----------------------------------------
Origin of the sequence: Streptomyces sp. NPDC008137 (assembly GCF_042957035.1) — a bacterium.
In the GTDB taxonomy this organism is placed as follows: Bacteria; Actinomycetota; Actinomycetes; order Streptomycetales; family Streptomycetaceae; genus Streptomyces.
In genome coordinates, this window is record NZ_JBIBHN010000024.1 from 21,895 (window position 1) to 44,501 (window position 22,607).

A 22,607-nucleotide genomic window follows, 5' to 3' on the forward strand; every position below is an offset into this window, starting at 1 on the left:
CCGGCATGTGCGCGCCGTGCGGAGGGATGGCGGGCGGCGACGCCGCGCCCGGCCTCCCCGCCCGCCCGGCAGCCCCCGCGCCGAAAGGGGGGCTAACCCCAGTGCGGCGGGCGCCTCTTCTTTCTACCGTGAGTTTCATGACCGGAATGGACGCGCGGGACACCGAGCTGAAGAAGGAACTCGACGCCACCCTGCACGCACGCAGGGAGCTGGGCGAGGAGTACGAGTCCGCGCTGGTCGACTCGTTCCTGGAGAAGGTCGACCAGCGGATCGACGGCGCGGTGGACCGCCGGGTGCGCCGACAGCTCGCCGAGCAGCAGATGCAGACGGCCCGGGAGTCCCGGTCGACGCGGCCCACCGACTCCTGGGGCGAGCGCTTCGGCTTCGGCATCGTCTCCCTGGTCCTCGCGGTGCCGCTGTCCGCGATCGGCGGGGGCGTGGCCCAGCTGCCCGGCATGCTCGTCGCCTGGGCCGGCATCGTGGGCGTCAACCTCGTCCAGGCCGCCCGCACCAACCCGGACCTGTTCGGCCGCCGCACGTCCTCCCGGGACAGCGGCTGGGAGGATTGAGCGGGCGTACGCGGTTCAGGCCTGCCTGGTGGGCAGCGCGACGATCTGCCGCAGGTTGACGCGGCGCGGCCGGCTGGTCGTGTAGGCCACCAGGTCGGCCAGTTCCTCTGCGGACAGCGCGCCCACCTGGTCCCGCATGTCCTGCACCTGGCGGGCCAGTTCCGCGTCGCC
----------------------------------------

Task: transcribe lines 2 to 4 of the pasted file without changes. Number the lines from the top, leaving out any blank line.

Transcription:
In the GTDB taxonomy this organism is placed as follows: Bacteria; Actinomycetota; Actinomycetes; order Streptomycetales; family Streptomycetaceae; genus Streptomyces.
In genome coordinates, this window is record NZ_JBIBHN010000024.1 from 21,895 (window position 1) to 44,501 (window position 22,607).

A 22,607-nucleotide genomic window follows, 5' to 3' on the forward strand; every position below is an offset into this window, starting at 1 on the left: